Get a Description and Diagram of Thalamus Gray Matter

Get a Description and Diagram of Thalamus Gray Matter


The thalamus is a large, dual lobed mass of gray matter buried under the cerebral cortex. It is involved in sensory perception and regulation of motor functions. The thalamus is a limbic system structure and it connects areas of the cerebral cortex that are involved in sensory perception and movement with other parts of the brain and spinal cord that also have a role in sensation and movement. As a regulator of sensory information, the thalamus also controls sleep and awake states of consciousness. The thalamus sends out signals in the brain to reduce the perception of and response to sensory information, such as sound during sleep.


The thalamus is involved in several functions of the body including:

  • Motor Control
  • Receives Auditory, Somatosensory, and Visual Sensory Signals
  • Relays Sensory Signals to the Cerebral Cortex
  • Memory Formation and Emotional Expression
  • Pain Perception
  • Controls Sleep and Awake States

The thalamus has nerve connections with the cerebral cortex and hippocampus. In addition, connections with the spinal cord allow the thalamus to receive sensory information from the peripheral nervous system and various regions of the body. This information is then sent to the appropriate area of the brain for processing. For example, the thalamus sends touch sensory information to the somatosensory cortex of the parietal lobes. It sends visual information to the visual cortex of the occipital lobes and auditory signals are sent to the auditory cortex of the temporal lobes.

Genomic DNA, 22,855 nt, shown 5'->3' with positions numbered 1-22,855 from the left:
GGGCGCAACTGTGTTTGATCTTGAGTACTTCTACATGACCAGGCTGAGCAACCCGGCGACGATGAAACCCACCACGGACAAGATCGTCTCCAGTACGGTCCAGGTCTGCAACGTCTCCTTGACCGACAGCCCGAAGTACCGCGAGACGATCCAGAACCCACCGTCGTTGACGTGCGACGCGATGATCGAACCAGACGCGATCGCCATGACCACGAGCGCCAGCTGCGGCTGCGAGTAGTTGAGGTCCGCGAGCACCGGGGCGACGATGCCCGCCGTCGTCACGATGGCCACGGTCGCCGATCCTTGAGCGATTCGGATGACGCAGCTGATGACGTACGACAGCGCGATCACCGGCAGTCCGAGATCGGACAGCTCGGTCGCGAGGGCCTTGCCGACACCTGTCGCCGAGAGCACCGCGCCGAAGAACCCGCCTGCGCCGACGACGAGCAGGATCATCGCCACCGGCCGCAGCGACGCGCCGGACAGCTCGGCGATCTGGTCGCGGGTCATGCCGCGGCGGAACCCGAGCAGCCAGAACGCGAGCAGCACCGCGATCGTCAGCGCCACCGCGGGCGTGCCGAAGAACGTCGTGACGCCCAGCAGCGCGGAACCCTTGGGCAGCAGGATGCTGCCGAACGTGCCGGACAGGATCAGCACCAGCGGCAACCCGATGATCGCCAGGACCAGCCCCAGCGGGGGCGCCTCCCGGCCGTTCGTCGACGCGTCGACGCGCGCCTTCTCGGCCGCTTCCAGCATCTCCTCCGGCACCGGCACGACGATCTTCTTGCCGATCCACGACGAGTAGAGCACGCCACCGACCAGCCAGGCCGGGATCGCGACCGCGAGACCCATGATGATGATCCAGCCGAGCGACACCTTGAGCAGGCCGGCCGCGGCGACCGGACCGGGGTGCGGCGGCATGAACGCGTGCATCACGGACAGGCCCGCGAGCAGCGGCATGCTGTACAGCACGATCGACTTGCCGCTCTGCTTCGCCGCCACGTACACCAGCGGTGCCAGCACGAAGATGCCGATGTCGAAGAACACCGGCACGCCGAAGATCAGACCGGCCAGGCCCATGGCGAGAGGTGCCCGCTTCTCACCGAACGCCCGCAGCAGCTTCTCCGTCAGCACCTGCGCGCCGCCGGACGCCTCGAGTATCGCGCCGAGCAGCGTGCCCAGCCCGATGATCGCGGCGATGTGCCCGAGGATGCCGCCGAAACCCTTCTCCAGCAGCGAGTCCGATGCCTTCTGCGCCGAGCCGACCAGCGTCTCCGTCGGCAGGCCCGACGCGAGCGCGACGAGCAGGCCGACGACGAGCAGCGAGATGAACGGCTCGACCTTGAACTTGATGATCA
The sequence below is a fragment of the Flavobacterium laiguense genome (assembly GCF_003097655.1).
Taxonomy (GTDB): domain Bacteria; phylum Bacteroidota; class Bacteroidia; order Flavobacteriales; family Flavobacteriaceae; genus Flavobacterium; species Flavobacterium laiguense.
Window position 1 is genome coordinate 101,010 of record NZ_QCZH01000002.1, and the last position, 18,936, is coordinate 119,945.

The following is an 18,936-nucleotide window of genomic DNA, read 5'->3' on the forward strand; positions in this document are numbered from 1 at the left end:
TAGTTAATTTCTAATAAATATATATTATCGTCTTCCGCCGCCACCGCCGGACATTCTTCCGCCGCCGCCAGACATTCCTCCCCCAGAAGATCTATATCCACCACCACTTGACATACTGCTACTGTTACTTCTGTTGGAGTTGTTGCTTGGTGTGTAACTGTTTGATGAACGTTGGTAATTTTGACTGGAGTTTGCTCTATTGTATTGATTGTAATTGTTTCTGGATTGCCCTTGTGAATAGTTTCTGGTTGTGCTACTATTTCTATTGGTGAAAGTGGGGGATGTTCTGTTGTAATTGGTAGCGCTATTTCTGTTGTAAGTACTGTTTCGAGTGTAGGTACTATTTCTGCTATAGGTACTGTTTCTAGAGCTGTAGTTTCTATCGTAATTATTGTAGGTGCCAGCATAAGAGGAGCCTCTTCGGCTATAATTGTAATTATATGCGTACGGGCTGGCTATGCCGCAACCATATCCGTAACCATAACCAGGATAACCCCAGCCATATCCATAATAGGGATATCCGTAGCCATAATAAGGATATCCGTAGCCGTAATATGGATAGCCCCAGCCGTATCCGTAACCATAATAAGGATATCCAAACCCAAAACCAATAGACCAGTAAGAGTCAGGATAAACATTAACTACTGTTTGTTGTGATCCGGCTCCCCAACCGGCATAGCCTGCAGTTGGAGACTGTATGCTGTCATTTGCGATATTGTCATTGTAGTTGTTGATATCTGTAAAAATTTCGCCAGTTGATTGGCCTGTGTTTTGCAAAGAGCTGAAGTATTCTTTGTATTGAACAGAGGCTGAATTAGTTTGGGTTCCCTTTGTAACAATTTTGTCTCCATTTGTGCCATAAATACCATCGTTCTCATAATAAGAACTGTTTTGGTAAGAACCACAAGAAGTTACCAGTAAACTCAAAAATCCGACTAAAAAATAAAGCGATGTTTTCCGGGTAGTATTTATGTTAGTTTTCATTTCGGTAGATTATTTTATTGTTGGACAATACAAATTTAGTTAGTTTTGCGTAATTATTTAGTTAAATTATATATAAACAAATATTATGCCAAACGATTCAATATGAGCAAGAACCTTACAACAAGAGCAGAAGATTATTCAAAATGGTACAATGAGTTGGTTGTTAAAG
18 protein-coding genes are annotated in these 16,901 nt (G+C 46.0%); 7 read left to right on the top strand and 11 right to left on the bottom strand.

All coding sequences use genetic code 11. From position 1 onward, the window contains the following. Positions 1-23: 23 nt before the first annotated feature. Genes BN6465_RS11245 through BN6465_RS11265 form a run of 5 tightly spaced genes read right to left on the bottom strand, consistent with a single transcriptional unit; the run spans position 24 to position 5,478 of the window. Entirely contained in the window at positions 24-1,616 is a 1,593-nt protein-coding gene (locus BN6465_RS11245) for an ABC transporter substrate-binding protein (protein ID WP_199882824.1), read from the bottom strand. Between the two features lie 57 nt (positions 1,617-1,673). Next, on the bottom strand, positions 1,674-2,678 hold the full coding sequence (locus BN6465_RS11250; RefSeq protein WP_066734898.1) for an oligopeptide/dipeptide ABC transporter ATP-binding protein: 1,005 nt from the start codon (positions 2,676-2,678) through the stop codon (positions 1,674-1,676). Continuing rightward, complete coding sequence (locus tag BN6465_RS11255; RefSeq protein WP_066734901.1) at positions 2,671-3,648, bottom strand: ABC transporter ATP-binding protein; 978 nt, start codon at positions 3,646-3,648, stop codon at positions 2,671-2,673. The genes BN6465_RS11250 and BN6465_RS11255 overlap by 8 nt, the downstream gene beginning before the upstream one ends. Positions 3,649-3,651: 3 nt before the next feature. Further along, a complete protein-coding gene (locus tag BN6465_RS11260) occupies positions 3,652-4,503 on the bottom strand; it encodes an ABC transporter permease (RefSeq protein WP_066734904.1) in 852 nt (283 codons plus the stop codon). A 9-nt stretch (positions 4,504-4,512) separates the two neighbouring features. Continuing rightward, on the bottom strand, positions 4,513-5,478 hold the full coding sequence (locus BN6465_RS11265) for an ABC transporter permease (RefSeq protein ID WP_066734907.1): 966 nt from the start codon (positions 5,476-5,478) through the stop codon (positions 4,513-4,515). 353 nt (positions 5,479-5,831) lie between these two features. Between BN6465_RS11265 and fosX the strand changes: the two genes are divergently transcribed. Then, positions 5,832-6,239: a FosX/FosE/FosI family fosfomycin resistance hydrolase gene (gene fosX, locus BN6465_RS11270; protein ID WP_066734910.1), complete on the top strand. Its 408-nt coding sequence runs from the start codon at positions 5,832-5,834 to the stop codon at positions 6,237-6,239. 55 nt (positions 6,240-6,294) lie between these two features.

Directionally, the thalamus is situated at the top of the brainstem, between the cerebral cortex and midbrain. It is superior to the hypothalamus.


The thalamus is divided into three sections by the internal medullary lamina. This Y-shaped layer of white matter formed of myelinated fibers divides the thalamus into anterior, medial, and lateral parts.


The thalamus is a component of the diencephalon. The diencephalon is one of two major divisions of the forebrain. It consists of the thalamus, hypothalamus, epithalamus (including the pineal gland), and subthalamus (ventral thalamus). Diencephalon structures form the floor and lateral wall of the third ventricle. The third ventricle is part of a system of linked cavities (cerebral ventricles) in the brain that extend to form the central canal of the spinal cord.

Thalamus Damage:

Damage to the thalamus may result in a number of problems related to sensory perception. Thalamic syndrome is condition that causes an individual to experience excessive pain or a loss of sensation in limbs. Damage to areas of the thalamus that are associated with visual sensory processing can cause visual field problems. Damage to the thalamus can also result in sleep disorders, memory problems, and auditory issues.